Background:Â Thalassemia is the most common hereditary blood disorder in the world and Indonesia.Â MajorÂ Î²-thalassemiaÂ is classified asÂ Transfusion-Dependent Thalassemia (TDT).Â Specific changes in the composition of red cell membrane lipids and hemosiderosis may lead to hypercoagulation. This study aimed to determine the difference in Protein C, Protein S, Antithrombin III (AT-III), and D-dimer between majorÂ Î²-thalassemiaÂ patients and normal people.
Methods:Â This was an observational analytical study with a cross-sectional design, including 18 major Î²-thalassemia patients in H. Adam Malik Hospital Medan who met the study criteria and 18 normal controls. Subjects were examined for Protein C, Protein S, AT-III and D-dimer. The assessment was also carried out among patients based on their transfusion frequency and serum ferritin.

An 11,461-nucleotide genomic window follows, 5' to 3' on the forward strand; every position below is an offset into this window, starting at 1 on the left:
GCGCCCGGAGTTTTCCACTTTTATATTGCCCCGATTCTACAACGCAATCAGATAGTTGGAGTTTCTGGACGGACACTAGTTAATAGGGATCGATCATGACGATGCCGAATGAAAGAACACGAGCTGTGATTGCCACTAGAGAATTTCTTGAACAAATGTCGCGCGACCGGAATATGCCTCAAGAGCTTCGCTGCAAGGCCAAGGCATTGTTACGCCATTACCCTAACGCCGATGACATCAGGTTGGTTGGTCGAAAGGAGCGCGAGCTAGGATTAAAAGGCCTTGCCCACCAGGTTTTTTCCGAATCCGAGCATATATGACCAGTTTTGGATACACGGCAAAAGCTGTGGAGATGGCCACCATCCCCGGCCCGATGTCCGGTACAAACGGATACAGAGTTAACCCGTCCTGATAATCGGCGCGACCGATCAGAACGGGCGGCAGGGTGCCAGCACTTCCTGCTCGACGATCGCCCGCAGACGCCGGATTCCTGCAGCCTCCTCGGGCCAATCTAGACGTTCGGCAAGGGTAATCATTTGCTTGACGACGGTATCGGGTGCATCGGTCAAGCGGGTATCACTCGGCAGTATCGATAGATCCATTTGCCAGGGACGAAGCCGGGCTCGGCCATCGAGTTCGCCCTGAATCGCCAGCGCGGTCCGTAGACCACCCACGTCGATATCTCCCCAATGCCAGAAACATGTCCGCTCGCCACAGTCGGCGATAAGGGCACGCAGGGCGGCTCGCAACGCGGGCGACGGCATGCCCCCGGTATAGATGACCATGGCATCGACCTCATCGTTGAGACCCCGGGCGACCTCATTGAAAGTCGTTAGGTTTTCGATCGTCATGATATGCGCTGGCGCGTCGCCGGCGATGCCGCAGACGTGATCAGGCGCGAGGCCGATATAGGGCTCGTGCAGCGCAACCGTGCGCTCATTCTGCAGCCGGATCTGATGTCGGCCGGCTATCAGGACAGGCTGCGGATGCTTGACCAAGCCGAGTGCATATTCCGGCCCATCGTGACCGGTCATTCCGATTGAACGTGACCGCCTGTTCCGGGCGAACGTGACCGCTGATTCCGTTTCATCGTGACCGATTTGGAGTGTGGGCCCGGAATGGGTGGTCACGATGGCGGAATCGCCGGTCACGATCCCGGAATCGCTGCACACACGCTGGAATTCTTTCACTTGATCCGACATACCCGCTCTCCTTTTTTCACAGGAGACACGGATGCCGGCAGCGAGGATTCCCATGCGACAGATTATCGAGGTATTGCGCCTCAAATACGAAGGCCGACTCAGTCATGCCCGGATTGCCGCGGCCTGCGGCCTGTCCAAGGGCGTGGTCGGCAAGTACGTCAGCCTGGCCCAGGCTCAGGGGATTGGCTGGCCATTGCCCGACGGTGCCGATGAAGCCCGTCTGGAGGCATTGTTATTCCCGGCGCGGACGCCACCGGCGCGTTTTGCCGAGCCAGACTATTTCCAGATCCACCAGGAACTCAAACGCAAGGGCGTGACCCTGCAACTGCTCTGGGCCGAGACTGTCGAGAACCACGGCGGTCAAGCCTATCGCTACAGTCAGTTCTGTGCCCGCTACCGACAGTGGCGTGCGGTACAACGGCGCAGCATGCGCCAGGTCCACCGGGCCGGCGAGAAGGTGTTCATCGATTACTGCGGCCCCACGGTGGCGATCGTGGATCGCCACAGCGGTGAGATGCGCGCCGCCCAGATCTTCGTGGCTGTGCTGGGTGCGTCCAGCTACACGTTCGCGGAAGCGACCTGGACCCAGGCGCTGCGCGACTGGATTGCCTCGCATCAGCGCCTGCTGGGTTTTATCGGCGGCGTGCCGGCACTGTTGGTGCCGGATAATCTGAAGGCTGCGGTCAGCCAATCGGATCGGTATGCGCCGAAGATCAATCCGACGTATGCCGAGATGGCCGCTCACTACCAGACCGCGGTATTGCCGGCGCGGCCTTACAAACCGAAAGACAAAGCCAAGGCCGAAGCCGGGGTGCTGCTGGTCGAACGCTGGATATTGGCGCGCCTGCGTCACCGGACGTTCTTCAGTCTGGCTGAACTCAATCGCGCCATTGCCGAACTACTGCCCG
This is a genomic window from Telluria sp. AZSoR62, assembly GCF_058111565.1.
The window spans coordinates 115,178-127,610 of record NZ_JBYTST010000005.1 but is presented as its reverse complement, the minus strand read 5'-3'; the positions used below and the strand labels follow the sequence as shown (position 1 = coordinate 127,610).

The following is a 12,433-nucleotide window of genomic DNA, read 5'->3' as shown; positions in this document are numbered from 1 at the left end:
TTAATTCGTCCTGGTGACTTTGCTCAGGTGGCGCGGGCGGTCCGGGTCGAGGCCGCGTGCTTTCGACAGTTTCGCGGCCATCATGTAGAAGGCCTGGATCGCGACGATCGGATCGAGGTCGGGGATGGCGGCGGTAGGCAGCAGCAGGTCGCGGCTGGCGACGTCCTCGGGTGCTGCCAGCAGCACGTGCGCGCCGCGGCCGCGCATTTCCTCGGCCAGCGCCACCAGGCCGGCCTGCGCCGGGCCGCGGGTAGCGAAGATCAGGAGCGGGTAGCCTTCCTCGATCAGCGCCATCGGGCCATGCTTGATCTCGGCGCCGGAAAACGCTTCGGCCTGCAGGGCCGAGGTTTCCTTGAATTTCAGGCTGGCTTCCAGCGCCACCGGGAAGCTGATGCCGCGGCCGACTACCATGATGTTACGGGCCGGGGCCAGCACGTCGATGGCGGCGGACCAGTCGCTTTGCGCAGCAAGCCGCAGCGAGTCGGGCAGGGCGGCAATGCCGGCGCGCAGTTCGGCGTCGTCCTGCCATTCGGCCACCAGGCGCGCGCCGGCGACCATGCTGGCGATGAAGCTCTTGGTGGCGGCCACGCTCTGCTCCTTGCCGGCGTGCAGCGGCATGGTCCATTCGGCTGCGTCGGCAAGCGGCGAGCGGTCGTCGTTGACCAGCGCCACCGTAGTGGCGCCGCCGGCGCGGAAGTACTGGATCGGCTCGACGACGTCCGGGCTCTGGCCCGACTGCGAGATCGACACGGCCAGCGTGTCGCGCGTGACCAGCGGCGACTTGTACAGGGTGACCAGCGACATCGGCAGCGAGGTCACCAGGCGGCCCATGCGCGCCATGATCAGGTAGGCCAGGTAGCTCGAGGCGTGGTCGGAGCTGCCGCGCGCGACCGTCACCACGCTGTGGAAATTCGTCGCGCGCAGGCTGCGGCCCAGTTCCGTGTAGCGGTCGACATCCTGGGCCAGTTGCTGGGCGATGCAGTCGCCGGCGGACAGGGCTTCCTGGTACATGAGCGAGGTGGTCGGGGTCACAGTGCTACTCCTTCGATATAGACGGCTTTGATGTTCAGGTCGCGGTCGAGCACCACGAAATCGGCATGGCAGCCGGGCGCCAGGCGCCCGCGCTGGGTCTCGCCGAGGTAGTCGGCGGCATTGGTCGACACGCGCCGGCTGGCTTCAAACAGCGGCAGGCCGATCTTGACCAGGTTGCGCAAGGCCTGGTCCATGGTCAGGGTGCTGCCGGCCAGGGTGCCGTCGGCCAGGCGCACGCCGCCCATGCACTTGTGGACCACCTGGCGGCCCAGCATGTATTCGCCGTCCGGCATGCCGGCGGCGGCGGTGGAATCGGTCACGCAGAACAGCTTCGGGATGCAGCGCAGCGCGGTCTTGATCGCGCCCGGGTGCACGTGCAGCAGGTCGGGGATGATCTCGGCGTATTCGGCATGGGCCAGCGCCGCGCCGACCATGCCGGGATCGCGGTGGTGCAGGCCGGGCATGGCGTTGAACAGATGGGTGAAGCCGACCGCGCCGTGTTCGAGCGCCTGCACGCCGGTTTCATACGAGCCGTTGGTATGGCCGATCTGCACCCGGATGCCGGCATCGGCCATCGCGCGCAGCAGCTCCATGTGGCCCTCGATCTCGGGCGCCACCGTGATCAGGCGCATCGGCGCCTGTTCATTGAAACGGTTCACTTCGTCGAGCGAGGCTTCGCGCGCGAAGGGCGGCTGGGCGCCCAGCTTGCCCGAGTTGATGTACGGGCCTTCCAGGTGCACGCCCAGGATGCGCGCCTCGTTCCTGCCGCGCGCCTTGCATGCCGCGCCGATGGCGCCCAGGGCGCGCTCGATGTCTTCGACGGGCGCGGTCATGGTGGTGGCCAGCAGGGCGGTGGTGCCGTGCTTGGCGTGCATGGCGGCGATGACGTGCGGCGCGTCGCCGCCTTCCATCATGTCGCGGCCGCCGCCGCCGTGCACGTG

Results: There were significant differences in Protein C, Protein S, and D-dimer levels between majorÂ Î²-thalassemiaÂ patients and normal controls (p < 0.05). AT-III level in majorÂ Î²-thalassemiaÂ patients was lower than healthy controls, however the difference was not significant. The level of Protein C in patients who infrequently and frequently underwent blood transfusions were 34.88 Â± 8.6 and 45.19 Â± 7.8 respectively, which was significantly different (p < 0.05). A significant differences in Protein C, Protein S and D-dimer were also found between patients with serum ferritin level < 2,500 ng/ml and Â â‰¥ 2500 ng/ml.
Conclusion:Â Significant changes were found in anticoagulation proteins of major Î²-thalassemia patients. Frequent blood transfusions and chelation therapy should be emphasized for major thalassemia patients because they affect anticoagulation protein levels.